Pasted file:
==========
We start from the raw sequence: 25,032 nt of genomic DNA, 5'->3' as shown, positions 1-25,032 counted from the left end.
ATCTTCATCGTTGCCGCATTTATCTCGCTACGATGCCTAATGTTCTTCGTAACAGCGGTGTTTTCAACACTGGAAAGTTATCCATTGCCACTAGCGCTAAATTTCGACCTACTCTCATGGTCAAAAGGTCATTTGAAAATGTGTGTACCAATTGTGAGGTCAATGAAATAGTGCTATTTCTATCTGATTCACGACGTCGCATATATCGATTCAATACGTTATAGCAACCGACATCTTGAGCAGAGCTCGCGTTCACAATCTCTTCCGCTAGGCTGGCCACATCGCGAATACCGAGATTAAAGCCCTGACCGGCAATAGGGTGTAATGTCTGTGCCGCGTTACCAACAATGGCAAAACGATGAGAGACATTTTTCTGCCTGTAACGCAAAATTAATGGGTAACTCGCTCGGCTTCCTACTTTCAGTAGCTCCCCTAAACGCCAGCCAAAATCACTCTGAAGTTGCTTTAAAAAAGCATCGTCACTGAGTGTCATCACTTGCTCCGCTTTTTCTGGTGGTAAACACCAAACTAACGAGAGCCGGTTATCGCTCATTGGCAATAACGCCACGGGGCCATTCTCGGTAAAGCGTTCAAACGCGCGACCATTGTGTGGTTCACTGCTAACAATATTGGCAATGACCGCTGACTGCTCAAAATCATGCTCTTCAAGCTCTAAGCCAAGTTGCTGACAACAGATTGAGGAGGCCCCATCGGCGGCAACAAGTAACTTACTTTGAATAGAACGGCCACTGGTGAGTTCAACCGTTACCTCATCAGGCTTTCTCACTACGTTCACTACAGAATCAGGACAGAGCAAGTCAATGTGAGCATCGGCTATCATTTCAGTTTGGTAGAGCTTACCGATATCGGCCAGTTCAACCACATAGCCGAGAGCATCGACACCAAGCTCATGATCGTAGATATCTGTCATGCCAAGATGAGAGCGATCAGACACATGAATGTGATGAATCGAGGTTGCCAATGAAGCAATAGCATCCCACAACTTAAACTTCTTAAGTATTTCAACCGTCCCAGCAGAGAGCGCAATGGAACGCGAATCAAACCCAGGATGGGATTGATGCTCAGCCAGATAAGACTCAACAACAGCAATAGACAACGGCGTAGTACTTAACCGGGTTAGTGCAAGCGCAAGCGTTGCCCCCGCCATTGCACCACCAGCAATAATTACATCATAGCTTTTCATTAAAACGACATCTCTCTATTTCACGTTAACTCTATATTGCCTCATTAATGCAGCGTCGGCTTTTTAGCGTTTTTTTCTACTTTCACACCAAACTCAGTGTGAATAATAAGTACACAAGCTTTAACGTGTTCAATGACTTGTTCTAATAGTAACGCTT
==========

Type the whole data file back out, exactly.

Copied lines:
We start from the raw sequence: 25,032 nt of genomic DNA, 5'->3' as shown, positions 1-25,032 counted from the left end.
ATCTTCATCGTTGCCGCATTTATCTCGCTACGATGCCTAATGTTCTTCGTAACAGCGGTGTTTTCAACACTGGAAAGTTATCCATTGCCACTAGCGCTAAATTTCGACCTACTCTCATGGTCAAAAGGTCATTTGAAAATGTGTGTACCAATTGTGAGGTCAATGAAATAGTGCTATTTCTATCTGATTCACGACGTCGCATATATCGATTCAATACGTTATAGCAACCGACATCTTGAGCAGAGCTCGCGTTCACAATCTCTTCCGCTAGGCTGGCCACATCGCGAATACCGAGATTAAAGCCCTGACCGGCAATAGGGTGTAATGTCTGTGCCGCGTTACCAACAATGGCAAAACGATGAGAGACATTTTTCTGCCTGTAACGCAAAATTAATGGGTAACTCGCTCGGCTTCCTACTTTCAGTAGCTCCCCTAAACGCCAGCCAAAATCACTCTGAAGTTGCTTTAAAAAAGCATCGTCACTGAGTGTCATCACTTGCTCCGCTTTTTCTGGTGGTAAACACCAAACTAACGAGAGCCGGTTATCGCTCATTGGCAATAACGCCACGGGGCCATTCTCGGTAAAGCGTTCAAACGCGCGACCATTGTGTGGTTCACTGCTAACAATATTGGCAATGACCGCTGACTGCTCAAAATCATGCTCTTCAAGCTCTAAGCCAAGTTGCTGACAACAGATTGAGGAGGCCCCATCGGCGGCAACAAGTAACTTACTTTGAATAGAACGGCCACTGGTGAGTTCAACCGTTACCTCATCAGGCTTTCTCACTACGTTCACTACAGAATCAGGACAGAGCAAGTCAATGTGAGCATCGGCTATCATTTCAGTTTGGTAGAGCTTACCGATATCGGCCAGTTCAACCACATAGCCGAGAGCATCGACACCAAGCTCATGATCGTAGATATCTGTCATGCCAAGATGAGAGCGATCAGACACATGAATGTGATGAATCGAGGTTGCCAATGAAGCAATAGCATCCCACAACTTAAACTTCTTAAGTATTTCAACCGTCCCAGCAGAGAGCGCAATGGAACGCGAATCAAACCCAGGATGGGATTGATGCTCAGCCAGATAAGACTCAACAACAGCAATAGACAACGGCGTAGTACTTAACCGGGTTAGTGCAAGCGCAAGCGTTGCCCCCGCCATTGCACCACCAGCAATAATTACATCATAGCTTTTCATTAAAACGACATCTCTCTATTTCACGTTAACTCTATATTGCCTCATTAATGCAGCGTCGGCTTTTTAGCGTTTTTTTCTACTTTCACACCAAACTCAGTGTGAATAATAAGTACACAAGCTTTAACGTGTTCAATGACTTGTTCTAATAGTAACGCTT